The Texas Rangers have played five games in the 2022 MLB regular season. They’ve lost four of them, which is bad, but they’ve had some fun moments, which is good, but they could’ve (and maybe should’ve) won all five of those games, and that’s pretty ugly.
So let’s talk about it!
Let’s take a look at what’s worked and what needs fixing after five games – a very rational amount of time to judge a baseball team into a season, he said, sarcastically. Why ISN’T the bullpen able to keep us in games? Why and how specifically is Marcus Semien struggling? I want to take a look at these questions and see what we can find out about the team early on.
I’m going to do my best to try and do one of these G/B/U posts once every five games or so, or maybe once every two series or something. Something to just keep fans up to date with the team who may not be able to watch every game like myself.
Texas Rangers: The Good – Plate Discipline
I could literally talk about this for hours, so I’m going to try to keep it as short and sweet as I possibly can. The Rangers’ plate discipline so far this year has been elite. Not just good, not just great. Elite.
Let’s do some comparisons with MLB rankings. In 2021, the Texas Rangers drew only 433 walks (29th). They currently sit at 8th (3rd in AL) with 18. In 2021, the Texas Rangers finished dead last in baseball with a .294 on-base percentage. They currently sit at 8th (3rd in AL) at .340. There is tangible improvement in patience in the batters box, and that is something the Rangers desperately need if they want to win ballgames in 2022.
Mitch Garver has spearheaded this offensive turnaround, as he sits at third in the A.L. with 5.10 pitches seen per at bat. Players like Adolis Garcia, who have a tendency to strike out a lot, are matching – and even surpassing – their walk to strikeout ratios. The Rangers are striking out significantly less than most teams in the league, at least early on. The problem isn’t that they’re getting on base, it’s that they’re doing it, and then not doing much with the baserunners, and we’ll get to that in the next slide.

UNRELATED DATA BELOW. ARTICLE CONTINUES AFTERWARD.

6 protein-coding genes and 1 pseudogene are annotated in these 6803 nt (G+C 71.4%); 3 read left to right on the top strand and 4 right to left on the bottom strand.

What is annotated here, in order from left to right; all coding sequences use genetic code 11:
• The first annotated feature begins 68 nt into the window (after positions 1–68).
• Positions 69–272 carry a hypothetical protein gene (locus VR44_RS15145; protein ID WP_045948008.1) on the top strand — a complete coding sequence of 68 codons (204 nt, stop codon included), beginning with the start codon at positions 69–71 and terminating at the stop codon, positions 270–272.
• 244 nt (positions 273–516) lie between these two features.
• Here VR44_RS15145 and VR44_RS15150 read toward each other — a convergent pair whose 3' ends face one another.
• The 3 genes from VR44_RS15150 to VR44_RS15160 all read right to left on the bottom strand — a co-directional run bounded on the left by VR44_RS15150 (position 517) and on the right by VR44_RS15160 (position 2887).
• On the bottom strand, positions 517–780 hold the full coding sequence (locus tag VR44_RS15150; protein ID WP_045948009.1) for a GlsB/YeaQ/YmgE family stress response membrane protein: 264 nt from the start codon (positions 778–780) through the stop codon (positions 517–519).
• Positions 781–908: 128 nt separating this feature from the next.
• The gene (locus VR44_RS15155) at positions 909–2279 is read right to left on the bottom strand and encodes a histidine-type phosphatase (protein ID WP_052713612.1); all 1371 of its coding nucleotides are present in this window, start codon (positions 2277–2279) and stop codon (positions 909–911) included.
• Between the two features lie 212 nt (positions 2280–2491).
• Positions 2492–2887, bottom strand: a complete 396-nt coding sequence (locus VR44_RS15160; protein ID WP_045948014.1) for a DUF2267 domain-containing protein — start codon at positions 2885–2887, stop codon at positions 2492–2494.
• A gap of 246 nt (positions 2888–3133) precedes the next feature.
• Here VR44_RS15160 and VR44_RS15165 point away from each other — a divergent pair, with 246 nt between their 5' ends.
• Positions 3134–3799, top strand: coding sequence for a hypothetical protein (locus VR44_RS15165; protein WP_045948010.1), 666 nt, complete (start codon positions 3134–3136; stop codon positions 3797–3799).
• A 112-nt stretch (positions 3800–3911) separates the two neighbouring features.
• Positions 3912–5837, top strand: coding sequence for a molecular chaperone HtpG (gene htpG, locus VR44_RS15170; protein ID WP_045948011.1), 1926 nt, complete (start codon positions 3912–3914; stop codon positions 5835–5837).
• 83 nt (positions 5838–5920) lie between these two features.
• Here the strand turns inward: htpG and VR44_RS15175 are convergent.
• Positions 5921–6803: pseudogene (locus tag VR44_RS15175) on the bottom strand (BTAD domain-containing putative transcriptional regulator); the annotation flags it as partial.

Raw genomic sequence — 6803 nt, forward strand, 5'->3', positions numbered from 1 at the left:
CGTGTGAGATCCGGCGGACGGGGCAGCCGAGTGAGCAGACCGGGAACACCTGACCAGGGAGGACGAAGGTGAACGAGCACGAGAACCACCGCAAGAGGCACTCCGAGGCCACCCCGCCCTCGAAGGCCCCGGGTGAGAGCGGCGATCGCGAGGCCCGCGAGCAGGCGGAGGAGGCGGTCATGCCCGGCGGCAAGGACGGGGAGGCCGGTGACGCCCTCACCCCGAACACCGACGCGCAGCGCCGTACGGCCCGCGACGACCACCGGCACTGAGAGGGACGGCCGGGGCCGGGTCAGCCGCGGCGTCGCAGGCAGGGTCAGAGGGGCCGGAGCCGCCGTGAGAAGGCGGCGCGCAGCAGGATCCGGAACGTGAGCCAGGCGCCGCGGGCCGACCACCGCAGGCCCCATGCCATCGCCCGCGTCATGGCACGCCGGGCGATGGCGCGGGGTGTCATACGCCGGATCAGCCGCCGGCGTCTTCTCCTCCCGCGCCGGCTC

The Rangers have been competitive in all five of their games so far. They’ll get blown out at some point, and they might even return the favor on a club at some point. But for 37 innings, the Rangers have had a chance to stay in the ballgame in every single one of them. Did they blow a 7-0 lead on Opening Day? Did they trail 6-1 in game 3? Of course they did, but that didn’t stop those games from being entertaining.
This year is going to be full of frustrating losses. I hate to say it, but there’s more on the way. There will be a handful of games this year that the Rangers lose in mind-numbingly infuriating fashion. The roster isn’t perfect, the prospects are still grinding, and there’s plenty of work to be done ahead to get this team back to championship contention, but this team will not lose 102 games, and they certainly won’t do it without a fight.